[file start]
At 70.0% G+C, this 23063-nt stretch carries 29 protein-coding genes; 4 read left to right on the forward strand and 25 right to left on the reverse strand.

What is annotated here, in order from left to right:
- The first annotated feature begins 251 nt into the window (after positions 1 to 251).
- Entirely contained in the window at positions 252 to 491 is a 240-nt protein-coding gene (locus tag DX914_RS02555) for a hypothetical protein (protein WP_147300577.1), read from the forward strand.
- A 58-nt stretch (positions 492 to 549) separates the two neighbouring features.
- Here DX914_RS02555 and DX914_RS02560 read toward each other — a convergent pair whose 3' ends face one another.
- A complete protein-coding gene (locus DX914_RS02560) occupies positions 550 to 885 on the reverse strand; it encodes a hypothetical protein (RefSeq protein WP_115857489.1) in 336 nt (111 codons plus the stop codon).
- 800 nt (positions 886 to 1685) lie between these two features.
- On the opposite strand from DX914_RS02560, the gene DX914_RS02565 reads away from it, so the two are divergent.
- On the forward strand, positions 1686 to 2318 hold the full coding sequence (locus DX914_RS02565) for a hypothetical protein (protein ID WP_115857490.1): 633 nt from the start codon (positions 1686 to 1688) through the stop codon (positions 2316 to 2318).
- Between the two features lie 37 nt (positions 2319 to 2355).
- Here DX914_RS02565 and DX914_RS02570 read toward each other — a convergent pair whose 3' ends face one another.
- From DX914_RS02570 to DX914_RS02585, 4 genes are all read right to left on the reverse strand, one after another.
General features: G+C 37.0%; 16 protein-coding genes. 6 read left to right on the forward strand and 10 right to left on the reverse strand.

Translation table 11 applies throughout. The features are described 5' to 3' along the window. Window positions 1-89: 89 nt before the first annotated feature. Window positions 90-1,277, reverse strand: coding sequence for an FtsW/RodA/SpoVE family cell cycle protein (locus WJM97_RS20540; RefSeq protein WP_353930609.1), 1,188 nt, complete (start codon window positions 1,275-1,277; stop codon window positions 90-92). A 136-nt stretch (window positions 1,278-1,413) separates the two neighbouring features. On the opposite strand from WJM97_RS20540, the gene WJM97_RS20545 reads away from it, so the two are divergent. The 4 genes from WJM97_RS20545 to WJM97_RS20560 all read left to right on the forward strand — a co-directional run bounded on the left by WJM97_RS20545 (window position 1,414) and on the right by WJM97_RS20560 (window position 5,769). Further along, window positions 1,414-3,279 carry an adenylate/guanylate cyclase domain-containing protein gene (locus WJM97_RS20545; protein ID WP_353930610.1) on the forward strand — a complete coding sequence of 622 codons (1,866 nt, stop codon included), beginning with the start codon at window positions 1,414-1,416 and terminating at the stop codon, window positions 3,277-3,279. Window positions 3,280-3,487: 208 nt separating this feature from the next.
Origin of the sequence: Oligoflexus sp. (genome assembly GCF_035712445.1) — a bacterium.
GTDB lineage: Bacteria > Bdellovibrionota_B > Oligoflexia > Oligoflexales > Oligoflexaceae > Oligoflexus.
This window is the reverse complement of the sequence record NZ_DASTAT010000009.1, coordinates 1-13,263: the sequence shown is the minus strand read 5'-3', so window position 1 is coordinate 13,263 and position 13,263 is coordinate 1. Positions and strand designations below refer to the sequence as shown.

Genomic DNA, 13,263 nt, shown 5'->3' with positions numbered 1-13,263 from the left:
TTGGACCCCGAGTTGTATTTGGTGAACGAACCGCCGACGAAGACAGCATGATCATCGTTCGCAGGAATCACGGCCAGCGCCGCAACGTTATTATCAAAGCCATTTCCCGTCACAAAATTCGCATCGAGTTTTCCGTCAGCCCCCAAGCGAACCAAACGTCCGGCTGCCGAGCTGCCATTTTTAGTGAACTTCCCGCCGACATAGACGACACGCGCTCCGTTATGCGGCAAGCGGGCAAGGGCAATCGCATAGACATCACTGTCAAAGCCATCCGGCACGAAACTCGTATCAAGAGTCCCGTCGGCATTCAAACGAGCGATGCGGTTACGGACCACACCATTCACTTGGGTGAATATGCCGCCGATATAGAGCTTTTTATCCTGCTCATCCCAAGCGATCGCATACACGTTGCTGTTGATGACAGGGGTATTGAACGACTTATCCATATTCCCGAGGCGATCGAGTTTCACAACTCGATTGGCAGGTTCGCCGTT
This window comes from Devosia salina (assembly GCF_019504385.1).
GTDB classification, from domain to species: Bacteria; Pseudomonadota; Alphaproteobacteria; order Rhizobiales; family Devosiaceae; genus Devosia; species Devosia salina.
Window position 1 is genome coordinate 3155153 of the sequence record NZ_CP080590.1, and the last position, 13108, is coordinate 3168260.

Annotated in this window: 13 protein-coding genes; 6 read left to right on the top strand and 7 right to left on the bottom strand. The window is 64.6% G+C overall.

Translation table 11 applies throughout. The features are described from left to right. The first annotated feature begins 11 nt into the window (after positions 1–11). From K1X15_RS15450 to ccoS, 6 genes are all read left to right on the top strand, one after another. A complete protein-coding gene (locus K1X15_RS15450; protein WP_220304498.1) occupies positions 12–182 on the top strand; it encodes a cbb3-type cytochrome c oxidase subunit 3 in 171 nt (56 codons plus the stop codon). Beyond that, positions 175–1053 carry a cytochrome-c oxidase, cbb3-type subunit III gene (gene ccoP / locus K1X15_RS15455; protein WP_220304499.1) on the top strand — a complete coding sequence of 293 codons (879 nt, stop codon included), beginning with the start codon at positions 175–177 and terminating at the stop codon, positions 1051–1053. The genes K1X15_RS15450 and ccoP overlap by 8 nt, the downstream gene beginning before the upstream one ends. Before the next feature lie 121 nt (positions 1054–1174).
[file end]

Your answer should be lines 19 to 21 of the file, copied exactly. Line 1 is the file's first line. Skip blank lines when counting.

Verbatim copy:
Genomic DNA, 13,263 nt, shown 5'->3' with positions numbered 1-13,263 from the left:
TTGGACCCCGAGTTGTATTTGGTGAACGAACCGCCGACGAAGACAGCATGATCATCGTTCGCAGGAATCACGGCCAGCGCCGCAACGTTATTATCAAAGCCATTTCCCGTCACAAAATTCGCATCGAGTTTTCCGTCAGCCCCCAAGCGAACCAAACGTCCGGCTGCCGAGCTGCCATTTTTAGTGAACTTCCCGCCGACATAGACGACACGCGCTCCGTTATGCGGCAAGCGGGCAAGGGCAATCGCATAGACATCACTGTCAAAGCCATCCGGCACGAAACTCGTATCAAGAGTCCCGTCGGCATTCAAACGAGCGATGCGGTTACGGACCACACCATTCACTTGGGTGAATATGCCGCCGATATAGAGCTTTTTATCCTGCTCATCCCAAGCGATCGCATACACGTTGCTGTTGATGACAGGGGTATTGAACGACTTATCCATATTCCCGAGGCGATCGAGTTTCACAACTCGATTGGCAGGTTCGCCGTT
This window comes from Devosia salina (assembly GCF_019504385.1).